Many scientists would agree that string theory is the most complete and probable theory of quantum gravity to date. It describes a universe with 10 dimensions, six of which are squirreled away unseen while the remaining four make up space and time. True to its name, the theory postulates that all matter in the universe is, at the most fundamental level, made of teeny strings. Like a violin, the strings resonate at different frequencies or notes, with each note corresponding to a unique particle such as an electron or photon. One of these notes is thought to correspond to the graviton.

John Schwarz, the Harold Brown Professor of Theoretical Physics, Emeritus, was one of the first people to realize the power of string theory to bridge the gap between the quantum world and gravity. In the 1970s, he and his colleague JoÃ«l Scherk struggled to use the mathematical tools of string theory to describe the strong nuclear force. However, they realized the theory’s disadvantages could be turned into advantages if they changed course.

“Instead of insisting on constructing a theory of the strong nuclear force, we took this beautiful theory and asked what it was good for,” Schwarz said in a 2018 interview. “It turned out it was good for gravity. Neither of us had worked on gravity. It wasn’t something we were especially interested in, but we realized that this theory, which was having trouble describing the strong nuclear force, gives rise to gravity. Once we realized this, I knew what I would be doing for the rest of my career.”

It turns out that, compared with the other forces, gravity is an oddball. “Gravity is the weakest force we know of,” explains Ooguri. “I’m standing here on the fourth floor of the Lauritsen building, and the reason gravity is not pulling me through the floor is that, inside the concrete, there are electrons and nuclei that are supporting me. So, the electric field is winning over the gravitational force.”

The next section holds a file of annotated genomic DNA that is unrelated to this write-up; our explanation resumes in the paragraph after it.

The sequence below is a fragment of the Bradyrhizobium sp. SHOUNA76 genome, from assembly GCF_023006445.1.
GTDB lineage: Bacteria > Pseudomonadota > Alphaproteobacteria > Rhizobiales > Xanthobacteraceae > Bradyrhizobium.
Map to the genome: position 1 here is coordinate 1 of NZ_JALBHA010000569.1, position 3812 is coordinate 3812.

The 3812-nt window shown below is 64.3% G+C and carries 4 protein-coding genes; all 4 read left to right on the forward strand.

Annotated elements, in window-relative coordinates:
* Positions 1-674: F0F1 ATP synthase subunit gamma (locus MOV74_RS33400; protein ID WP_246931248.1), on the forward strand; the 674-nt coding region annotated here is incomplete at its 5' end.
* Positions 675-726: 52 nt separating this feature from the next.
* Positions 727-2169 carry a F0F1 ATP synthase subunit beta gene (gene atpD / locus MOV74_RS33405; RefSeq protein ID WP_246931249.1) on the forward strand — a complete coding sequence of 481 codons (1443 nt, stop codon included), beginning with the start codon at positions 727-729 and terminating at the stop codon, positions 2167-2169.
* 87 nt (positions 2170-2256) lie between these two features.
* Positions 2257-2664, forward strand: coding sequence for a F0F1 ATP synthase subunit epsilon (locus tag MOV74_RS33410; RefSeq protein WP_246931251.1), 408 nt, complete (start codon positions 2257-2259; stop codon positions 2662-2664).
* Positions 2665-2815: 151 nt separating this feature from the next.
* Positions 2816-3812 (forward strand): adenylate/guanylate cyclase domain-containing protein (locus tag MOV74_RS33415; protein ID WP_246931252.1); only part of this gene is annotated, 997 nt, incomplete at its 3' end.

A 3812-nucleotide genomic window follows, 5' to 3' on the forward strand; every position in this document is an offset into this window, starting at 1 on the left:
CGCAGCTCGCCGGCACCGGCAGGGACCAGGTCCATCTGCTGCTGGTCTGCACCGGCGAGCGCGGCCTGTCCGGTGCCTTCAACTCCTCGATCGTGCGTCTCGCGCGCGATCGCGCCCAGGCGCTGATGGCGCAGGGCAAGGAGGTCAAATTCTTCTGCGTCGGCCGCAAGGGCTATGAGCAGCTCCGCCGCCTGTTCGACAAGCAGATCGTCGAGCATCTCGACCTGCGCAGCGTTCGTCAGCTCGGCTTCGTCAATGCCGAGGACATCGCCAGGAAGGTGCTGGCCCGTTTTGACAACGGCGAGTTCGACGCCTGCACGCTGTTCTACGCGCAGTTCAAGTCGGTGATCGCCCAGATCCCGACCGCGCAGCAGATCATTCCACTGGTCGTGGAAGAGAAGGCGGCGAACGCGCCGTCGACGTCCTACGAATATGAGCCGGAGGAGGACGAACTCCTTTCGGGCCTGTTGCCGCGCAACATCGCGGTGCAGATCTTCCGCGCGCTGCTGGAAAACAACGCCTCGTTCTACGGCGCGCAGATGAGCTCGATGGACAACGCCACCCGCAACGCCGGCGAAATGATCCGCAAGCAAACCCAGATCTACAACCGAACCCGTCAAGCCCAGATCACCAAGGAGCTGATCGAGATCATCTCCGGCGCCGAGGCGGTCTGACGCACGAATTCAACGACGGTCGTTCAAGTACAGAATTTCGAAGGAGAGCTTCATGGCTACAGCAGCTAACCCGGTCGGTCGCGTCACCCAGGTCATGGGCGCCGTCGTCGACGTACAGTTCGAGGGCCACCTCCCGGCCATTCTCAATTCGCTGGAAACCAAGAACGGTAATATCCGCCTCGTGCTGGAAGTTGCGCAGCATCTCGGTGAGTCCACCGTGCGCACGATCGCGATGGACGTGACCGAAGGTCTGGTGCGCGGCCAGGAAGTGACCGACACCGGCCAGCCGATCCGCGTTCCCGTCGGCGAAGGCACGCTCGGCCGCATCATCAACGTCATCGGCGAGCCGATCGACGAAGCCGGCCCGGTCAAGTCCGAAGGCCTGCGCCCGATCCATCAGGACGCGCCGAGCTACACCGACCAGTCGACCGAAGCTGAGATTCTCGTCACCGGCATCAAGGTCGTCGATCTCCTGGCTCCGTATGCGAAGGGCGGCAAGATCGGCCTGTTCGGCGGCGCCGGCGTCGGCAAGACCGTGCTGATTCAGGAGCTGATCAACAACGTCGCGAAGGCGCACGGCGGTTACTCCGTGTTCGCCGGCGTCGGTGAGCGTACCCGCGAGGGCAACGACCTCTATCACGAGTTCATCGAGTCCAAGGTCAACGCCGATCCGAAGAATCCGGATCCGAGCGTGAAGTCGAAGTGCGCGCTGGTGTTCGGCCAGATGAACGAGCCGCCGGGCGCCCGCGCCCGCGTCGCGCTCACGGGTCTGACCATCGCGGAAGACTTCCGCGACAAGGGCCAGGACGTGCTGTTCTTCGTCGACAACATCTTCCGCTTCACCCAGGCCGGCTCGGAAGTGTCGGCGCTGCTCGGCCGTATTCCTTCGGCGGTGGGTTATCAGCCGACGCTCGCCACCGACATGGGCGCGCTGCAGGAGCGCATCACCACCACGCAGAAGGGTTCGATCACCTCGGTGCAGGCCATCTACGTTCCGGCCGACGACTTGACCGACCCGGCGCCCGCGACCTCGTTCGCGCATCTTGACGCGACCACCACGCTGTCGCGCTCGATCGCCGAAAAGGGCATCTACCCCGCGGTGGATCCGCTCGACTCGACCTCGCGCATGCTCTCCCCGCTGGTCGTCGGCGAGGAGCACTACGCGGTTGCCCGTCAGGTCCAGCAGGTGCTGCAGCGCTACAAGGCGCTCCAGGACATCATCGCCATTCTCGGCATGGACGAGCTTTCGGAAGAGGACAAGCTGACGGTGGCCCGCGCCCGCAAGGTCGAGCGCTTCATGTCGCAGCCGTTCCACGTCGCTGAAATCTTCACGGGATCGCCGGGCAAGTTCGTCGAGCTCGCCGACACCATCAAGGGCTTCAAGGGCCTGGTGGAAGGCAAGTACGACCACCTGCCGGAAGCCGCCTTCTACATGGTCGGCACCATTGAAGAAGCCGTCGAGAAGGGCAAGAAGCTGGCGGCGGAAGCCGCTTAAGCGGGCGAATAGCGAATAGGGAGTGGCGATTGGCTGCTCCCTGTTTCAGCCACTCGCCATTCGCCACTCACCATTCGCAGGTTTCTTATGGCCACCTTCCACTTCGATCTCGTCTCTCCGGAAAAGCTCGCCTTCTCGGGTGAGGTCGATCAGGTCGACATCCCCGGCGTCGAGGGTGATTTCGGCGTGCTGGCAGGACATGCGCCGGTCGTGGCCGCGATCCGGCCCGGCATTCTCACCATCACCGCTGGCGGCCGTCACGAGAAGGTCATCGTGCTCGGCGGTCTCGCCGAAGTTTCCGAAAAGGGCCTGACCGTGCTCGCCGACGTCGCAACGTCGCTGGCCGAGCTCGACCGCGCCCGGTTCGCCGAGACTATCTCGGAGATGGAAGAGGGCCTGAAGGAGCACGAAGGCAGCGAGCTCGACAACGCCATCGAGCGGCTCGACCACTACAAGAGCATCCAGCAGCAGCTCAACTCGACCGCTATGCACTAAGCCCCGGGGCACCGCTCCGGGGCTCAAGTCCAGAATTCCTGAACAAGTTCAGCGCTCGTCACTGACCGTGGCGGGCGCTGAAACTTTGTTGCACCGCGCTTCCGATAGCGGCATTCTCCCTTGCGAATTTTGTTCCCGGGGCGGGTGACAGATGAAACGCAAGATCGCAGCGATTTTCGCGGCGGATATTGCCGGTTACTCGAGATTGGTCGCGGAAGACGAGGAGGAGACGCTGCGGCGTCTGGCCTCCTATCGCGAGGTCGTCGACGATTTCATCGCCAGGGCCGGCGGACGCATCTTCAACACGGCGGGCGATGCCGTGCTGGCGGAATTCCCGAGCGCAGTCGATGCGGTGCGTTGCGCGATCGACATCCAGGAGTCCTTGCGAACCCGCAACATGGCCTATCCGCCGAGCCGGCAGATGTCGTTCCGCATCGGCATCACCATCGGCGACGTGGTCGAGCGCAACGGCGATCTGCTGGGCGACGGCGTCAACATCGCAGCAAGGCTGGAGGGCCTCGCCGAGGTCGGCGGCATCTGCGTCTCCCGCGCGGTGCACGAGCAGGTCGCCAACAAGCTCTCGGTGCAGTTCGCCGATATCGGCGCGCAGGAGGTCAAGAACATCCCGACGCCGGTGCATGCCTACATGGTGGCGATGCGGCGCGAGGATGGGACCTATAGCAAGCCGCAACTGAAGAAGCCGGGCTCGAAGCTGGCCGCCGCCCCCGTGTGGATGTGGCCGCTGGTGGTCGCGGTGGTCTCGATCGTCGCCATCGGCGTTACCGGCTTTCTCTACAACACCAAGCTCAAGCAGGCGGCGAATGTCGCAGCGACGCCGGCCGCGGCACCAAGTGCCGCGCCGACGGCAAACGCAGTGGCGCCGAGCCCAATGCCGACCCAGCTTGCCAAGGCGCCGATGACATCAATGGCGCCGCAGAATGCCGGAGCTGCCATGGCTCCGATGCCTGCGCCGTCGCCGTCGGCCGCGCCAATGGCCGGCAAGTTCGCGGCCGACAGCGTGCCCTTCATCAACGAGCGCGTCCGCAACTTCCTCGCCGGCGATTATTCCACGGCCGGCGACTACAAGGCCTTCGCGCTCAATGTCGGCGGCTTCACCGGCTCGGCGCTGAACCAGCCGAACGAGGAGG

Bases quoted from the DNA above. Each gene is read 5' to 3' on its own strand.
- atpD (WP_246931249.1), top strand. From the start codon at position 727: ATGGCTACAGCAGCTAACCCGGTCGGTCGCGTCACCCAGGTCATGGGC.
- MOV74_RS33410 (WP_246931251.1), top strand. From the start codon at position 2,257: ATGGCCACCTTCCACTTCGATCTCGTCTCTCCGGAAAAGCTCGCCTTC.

However, while the strong nuclear force weakens at shorter and shorter distances, gravity becomes stronger. “The strings help soften this high-energy behavior,” Ooguri says. “The energy gets spread out in a string.”

The challenge with string theory lies not only in making it consistent with our everyday, low-energy world, but also in testing it. To see what occurs at the minuscule scales where spacetime is theorized to become grainy, experiments would need to probe distances on the order of what is known as the Planck length, or 10–35 meters. To reach such extreme scales, scientists would have to build an equally extreme detector. “One way to go is to make something the size of the solar system and look for signatures of quantum gravity that way,” says Adhikari. “But that’s really expensive and would take hundreds of years!” Instead, Zurek says, researchers can investigate aspects of quantum gravity using much smaller experiments. “For the lower-energy experiments we are proposing, we don’t need the whole machinery of string theory,” she says. “Theoretical developments associated with string theory have provided us with some tools and a quantitative grasp on what we expect to be true in quantum gravity.”

The experiments proposed by Zurek, Adhikari, and their colleagues focus on effects of quantum gravity that could be observed at more manageable scales of 10–18 meters. That is still very small, but potentially doable using very precise laboratory instruments.